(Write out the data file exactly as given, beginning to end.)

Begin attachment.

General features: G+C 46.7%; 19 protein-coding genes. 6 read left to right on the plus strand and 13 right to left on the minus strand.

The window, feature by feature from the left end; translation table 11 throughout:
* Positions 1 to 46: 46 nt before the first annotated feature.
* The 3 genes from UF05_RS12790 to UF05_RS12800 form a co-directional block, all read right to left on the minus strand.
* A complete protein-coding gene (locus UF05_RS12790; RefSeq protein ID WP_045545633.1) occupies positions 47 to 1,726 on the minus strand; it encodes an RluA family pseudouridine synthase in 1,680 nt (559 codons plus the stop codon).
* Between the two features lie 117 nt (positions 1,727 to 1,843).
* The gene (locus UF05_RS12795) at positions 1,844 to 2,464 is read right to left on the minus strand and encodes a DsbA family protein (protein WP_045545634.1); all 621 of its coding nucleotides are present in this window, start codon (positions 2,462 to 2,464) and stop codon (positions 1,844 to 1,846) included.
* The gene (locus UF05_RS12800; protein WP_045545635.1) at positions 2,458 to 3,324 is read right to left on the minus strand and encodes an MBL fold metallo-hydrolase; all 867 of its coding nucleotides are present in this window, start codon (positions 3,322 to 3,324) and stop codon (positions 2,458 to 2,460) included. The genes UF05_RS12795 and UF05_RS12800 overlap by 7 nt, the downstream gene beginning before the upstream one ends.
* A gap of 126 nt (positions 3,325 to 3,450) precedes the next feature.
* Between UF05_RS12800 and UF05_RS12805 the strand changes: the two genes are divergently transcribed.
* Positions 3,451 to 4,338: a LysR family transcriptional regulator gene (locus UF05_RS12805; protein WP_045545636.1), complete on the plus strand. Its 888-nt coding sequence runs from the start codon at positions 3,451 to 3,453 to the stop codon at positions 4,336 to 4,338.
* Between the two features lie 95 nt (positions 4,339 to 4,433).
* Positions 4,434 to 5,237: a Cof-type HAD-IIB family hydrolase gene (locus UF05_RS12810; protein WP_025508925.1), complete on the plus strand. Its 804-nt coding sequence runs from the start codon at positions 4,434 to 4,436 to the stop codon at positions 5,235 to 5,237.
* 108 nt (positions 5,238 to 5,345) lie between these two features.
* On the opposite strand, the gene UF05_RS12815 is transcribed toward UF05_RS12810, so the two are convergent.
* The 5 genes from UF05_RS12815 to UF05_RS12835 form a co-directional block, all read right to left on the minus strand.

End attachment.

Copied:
General features: G+C 46.7%; 19 protein-coding genes. 6 read left to right on the plus strand and 13 right to left on the minus strand.

The window, feature by feature from the left end; translation table 11 throughout:
* Positions 1 to 46: 46 nt before the first annotated feature.
* The 3 genes from UF05_RS12790 to UF05_RS12800 form a co-directional block, all read right to left on the minus strand.
* A complete protein-coding gene (locus UF05_RS12790; RefSeq protein ID WP_045545633.1) occupies positions 47 to 1,726 on the minus strand; it encodes an RluA family pseudouridine synthase in 1,680 nt (559 codons plus the stop codon).
* Between the two features lie 117 nt (positions 1,727 to 1,843).
* The gene (locus UF05_RS12795) at positions 1,844 to 2,464 is read right to left on the minus strand and encodes a DsbA family protein (protein WP_045545634.1); all 621 of its coding nucleotides are present in this window, start codon (positions 2,462 to 2,464) and stop codon (positions 1,844 to 1,846) included.
* The gene (locus UF05_RS12800; protein WP_045545635.1) at positions 2,458 to 3,324 is read right to left on the minus strand and encodes an MBL fold metallo-hydrolase; all 867 of its coding nucleotides are present in this window, start codon (positions 3,322 to 3,324) and stop codon (positions 2,458 to 2,460) included. The genes UF05_RS12795 and UF05_RS12800 overlap by 7 nt, the downstream gene beginning before the upstream one ends.
* A gap of 126 nt (positions 3,325 to 3,450) precedes the next feature.
* Between UF05_RS12800 and UF05_RS12805 the strand changes: the two genes are divergently transcribed.
* Positions 3,451 to 4,338: a LysR family transcriptional regulator gene (locus UF05_RS12805; protein WP_045545636.1), complete on the plus strand. Its 888-nt coding sequence runs from the start codon at positions 3,451 to 3,453 to the stop codon at positions 4,336 to 4,338.
* Between the two features lie 95 nt (positions 4,339 to 4,433).
* Positions 4,434 to 5,237: a Cof-type HAD-IIB family hydrolase gene (locus UF05_RS12810; protein WP_025508925.1), complete on the plus strand. Its 804-nt coding sequence runs from the start codon at positions 4,434 to 4,436 to the stop codon at positions 5,235 to 5,237.
* 108 nt (positions 5,238 to 5,345) lie between these two features.
* On the opposite strand, the gene UF05_RS12815 is transcribed toward UF05_RS12810, so the two are convergent.
* The 5 genes from UF05_RS12815 to UF05_RS12835 form a co-directional block, all read right to left on the minus strand.